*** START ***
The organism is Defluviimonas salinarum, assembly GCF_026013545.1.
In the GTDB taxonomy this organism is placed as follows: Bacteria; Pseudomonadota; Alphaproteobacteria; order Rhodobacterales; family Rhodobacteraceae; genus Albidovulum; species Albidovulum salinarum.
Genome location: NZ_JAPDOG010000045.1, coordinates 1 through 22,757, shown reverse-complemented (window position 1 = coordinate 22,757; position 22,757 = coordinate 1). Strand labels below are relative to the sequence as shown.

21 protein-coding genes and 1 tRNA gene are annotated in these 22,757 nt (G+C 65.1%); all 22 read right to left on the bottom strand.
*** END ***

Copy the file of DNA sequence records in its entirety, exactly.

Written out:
The organism is Defluviimonas salinarum, assembly GCF_026013545.1.
In the GTDB taxonomy this organism is placed as follows: Bacteria; Pseudomonadota; Alphaproteobacteria; order Rhodobacterales; family Rhodobacteraceae; genus Albidovulum; species Albidovulum salinarum.
Genome location: NZ_JAPDOG010000045.1, coordinates 1 through 22,757, shown reverse-complemented (window position 1 = coordinate 22,757; position 22,757 = coordinate 1). Strand labels below are relative to the sequence as shown.

21 protein-coding genes and 1 tRNA gene are annotated in these 22,757 nt (G+C 65.1%); all 22 read right to left on the bottom strand.